Community radio station connects uprooted Kashmiri Pandit community

By Zaffar Iqbal
Srinagar, Jan 17 : January 19, 1990 is a date frozen in time when Kashmiri Pandits fled their homes to save their lives in the face of rising militancy in the Valley. A big concern for the uprooted community has been a loss of identity after their migration, but a community radio station in Jammu has been helping to connect scattered Kashmiri Pandits.

‘Radio Sharda’, ranked as the number one community radio station in the country by a government survey, is like an anchor for the displaced community. The community is keeping in touch with its members and preserving their language and culture through the community radio station run entirely by Kashmiris.

The idea of setting up a community radio station came to Kashmiri Pandit migrant Ramesh Hangloo from a Muslim Pakistan-occupied Kashmir immigrant in London who had established a similar radio station in London for the Mirpuri community of PoK settled in the UK.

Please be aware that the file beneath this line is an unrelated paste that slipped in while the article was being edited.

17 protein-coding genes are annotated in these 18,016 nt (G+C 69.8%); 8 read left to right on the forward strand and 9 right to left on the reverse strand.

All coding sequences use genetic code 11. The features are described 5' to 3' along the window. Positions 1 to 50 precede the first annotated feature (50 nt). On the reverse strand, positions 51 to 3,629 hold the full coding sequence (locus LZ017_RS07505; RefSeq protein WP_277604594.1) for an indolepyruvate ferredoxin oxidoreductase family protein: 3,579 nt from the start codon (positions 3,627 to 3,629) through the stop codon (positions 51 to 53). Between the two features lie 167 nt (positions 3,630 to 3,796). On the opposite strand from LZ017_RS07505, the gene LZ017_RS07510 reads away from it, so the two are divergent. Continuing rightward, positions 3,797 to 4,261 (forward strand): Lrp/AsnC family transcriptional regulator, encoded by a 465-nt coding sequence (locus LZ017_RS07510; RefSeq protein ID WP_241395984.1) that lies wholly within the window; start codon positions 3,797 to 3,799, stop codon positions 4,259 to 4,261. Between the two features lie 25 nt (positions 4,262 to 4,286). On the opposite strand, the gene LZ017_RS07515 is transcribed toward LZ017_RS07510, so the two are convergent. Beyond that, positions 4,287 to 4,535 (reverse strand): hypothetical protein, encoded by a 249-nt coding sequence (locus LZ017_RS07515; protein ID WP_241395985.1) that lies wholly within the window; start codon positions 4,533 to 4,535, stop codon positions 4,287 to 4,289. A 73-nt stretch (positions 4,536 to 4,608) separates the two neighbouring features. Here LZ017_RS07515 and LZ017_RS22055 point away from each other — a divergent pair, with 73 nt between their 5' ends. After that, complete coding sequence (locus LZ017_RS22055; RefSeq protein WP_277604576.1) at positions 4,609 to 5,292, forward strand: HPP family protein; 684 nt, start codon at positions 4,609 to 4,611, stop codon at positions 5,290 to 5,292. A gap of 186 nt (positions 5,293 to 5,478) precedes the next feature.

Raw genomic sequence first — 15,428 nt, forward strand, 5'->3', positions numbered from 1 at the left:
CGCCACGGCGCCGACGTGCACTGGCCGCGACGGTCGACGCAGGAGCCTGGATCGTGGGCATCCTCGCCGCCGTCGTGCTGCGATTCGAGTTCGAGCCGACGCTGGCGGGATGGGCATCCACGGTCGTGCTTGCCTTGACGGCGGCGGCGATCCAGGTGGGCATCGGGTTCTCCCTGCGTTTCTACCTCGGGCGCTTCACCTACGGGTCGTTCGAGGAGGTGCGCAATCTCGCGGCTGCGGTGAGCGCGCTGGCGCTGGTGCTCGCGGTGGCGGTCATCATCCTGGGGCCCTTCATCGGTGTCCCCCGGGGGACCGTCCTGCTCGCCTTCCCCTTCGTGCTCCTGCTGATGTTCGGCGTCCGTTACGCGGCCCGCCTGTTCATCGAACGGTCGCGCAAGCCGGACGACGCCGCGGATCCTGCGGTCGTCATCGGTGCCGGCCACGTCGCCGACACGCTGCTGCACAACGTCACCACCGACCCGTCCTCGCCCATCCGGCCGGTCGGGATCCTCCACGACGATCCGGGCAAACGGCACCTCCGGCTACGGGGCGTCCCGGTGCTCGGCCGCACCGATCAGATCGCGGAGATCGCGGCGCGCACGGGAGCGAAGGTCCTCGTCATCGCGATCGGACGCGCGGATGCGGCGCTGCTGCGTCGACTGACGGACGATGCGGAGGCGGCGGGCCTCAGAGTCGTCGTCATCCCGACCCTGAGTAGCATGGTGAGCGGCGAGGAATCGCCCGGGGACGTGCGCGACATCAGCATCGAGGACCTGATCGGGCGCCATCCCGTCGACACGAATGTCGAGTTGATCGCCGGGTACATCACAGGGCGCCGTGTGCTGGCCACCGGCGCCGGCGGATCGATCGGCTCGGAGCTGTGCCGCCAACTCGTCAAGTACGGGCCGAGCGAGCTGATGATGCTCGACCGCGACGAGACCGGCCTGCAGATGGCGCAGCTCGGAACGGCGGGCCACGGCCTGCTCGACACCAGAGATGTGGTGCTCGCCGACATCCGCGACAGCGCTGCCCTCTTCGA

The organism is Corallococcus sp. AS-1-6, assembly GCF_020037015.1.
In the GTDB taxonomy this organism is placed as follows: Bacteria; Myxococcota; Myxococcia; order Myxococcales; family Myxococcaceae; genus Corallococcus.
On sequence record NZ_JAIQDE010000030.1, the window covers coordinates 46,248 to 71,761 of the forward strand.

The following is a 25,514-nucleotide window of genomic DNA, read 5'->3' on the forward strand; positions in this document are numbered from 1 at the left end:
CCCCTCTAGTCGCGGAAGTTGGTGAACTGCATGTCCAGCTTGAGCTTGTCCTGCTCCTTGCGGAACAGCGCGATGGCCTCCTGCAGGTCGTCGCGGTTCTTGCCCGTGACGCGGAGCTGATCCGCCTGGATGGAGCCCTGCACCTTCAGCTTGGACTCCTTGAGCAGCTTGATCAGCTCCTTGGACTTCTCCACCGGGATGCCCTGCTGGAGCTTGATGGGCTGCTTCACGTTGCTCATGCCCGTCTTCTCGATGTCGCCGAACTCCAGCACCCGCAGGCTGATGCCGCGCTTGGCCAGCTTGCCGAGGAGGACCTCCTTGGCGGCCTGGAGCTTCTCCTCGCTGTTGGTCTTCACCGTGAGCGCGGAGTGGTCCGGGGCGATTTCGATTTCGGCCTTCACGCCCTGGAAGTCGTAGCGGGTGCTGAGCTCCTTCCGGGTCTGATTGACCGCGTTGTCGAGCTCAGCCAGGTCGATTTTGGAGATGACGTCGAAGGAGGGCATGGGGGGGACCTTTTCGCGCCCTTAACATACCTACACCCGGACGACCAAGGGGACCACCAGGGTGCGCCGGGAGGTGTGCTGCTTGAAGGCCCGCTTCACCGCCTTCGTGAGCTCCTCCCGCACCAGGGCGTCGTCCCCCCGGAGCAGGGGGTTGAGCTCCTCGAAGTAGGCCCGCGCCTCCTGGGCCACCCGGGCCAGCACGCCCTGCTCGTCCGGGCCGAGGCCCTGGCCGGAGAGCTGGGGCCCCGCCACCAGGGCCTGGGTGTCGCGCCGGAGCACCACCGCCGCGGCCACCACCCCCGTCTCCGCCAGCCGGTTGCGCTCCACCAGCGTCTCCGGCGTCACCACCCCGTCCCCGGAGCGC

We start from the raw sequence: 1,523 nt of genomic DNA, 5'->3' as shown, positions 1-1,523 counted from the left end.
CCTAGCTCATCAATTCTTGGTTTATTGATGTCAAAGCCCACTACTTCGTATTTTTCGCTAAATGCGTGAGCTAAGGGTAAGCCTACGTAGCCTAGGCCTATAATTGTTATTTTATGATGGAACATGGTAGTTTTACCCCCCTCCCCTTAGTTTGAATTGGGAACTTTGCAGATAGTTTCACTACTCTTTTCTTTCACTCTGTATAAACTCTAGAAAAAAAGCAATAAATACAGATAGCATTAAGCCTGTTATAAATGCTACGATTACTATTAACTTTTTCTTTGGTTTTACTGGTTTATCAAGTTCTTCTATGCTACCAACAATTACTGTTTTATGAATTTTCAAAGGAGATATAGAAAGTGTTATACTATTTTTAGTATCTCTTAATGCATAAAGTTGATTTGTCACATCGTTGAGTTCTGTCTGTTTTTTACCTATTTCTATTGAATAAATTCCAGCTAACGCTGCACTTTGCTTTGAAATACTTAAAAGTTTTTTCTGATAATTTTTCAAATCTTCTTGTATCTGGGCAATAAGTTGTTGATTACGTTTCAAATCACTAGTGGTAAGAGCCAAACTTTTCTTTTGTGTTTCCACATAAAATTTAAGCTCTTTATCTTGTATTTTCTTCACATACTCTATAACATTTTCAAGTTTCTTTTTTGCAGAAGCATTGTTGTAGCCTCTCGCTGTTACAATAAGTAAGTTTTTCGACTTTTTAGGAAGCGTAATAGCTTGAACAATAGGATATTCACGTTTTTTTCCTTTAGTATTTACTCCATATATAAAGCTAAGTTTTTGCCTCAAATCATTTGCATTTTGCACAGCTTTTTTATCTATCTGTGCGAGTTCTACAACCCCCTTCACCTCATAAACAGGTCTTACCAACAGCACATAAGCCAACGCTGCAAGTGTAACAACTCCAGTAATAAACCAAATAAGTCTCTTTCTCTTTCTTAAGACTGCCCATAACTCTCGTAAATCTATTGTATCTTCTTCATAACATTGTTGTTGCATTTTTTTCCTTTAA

Radio Sharda, the first community radio station of Jammu & Kashmir, is playing a pivotal role in binding the Kashmiri community scattered world over and reconnecting them with their roots and helping preserve Kashmiri language and culture.

“Radio Sharda is meant for all Kashmiri-speaking people world over wherever Kashmiris are residing,” said Hangloo. “We have got feedback of 112 countries where Radio Sharda is heard.”

Close to three lakh Kashmiri Pandits left the valley in 1990 after militancy erupted, leaving behind all their land and properties, and most settled in migrant camps in Jammu.

The community radio station with its entire content in Kashmiri language is produced and presented by members of the Pandit community from a settlement colony in Jammu. Six years after it was launched, the community radio station, available on the Internet as well, has been ranked the number one community radio station of the country by information and broadcasting survey of the Indian government. Radio Sharda has also won two national awards in 2019.

Over three decades after they migrated from the valley, Kashmiri Pandits are scattered all over the world, but they hope that one day they will return to Kashmir. In the meantime they are preserving their language and culture, and Radio Sharda is one such initiative for that.

“We didn’t have a platform to promote language, but now we have a platform. It is important for our children to learn the language,” said Manju Raina, programmer at Radio Sharda.

Disclaimer: This story is auto-generated from IANS service.

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